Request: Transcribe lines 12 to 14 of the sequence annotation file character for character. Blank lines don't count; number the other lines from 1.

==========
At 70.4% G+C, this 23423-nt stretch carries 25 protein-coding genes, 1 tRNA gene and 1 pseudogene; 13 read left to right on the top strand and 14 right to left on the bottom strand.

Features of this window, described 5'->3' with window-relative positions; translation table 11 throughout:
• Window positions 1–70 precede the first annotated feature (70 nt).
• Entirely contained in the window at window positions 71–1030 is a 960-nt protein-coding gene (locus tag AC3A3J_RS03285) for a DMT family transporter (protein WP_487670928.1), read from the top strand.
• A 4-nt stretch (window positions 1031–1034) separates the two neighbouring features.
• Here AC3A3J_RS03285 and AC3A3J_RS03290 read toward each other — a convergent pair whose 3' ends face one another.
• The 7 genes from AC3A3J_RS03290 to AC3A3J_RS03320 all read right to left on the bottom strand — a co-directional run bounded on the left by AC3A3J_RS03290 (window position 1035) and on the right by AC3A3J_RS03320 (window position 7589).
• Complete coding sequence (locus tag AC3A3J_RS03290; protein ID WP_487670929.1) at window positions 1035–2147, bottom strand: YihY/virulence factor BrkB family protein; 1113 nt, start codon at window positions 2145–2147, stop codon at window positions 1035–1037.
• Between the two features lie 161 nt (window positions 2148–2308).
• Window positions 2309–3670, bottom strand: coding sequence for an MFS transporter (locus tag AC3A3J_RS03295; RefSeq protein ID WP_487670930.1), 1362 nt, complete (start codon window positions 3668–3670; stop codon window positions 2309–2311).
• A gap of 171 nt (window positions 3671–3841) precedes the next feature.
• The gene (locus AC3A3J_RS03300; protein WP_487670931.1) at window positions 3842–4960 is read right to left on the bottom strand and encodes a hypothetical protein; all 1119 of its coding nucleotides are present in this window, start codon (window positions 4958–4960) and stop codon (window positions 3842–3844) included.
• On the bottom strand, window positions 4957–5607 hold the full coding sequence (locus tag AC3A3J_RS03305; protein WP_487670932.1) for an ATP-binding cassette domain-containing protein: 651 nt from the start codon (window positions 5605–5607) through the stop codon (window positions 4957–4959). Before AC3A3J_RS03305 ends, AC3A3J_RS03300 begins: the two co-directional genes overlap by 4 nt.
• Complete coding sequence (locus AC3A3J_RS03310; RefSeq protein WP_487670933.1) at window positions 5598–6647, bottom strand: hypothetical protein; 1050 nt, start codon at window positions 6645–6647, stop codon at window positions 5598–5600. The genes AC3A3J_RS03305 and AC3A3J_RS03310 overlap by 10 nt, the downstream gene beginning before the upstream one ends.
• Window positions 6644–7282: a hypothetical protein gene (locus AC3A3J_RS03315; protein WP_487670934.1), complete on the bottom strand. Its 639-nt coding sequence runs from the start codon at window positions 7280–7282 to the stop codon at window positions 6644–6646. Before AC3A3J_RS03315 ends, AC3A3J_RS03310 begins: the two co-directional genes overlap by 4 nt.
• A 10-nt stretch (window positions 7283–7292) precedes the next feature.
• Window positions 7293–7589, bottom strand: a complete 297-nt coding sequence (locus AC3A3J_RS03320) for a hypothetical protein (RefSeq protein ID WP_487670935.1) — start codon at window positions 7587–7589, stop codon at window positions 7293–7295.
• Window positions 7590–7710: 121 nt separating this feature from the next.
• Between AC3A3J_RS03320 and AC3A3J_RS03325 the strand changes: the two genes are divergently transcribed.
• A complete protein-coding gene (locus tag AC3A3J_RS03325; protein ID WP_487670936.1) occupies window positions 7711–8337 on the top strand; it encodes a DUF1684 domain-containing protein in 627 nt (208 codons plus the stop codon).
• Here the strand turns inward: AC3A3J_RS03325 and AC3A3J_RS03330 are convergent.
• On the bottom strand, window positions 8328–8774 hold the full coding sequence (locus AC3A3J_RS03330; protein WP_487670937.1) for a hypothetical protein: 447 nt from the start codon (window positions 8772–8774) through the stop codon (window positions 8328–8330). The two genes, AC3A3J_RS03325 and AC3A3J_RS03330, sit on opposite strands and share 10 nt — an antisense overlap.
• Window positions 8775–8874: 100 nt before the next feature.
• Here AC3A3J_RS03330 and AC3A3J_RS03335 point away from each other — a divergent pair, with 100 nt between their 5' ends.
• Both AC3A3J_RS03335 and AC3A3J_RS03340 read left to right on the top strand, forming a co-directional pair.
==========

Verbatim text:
• The gene (locus AC3A3J_RS03300; protein WP_487670931.1) at window positions 3842–4960 is read right to left on the bottom strand and encodes a hypothetical protein; all 1119 of its coding nucleotides are present in this window, start codon (window positions 4958–4960) and stop codon (window positions 3842–3844) included.
• On the bottom strand, window positions 4957–5607 hold the full coding sequence (locus tag AC3A3J_RS03305; protein WP_487670932.1) for an ATP-binding cassette domain-containing protein: 651 nt from the start codon (window positions 5605–5607) through the stop codon (window positions 4957–4959). Before AC3A3J_RS03305 ends, AC3A3J_RS03300 begins: the two co-directional genes overlap by 4 nt.
• Complete coding sequence (locus AC3A3J_RS03310; RefSeq protein WP_487670933.1) at window positions 5598–6647, bottom strand: hypothetical protein; 1050 nt, start codon at window positions 6645–6647, stop codon at window positions 5598–5600. The genes AC3A3J_RS03305 and AC3A3J_RS03310 overlap by 10 nt, the downstream gene beginning before the upstream one ends.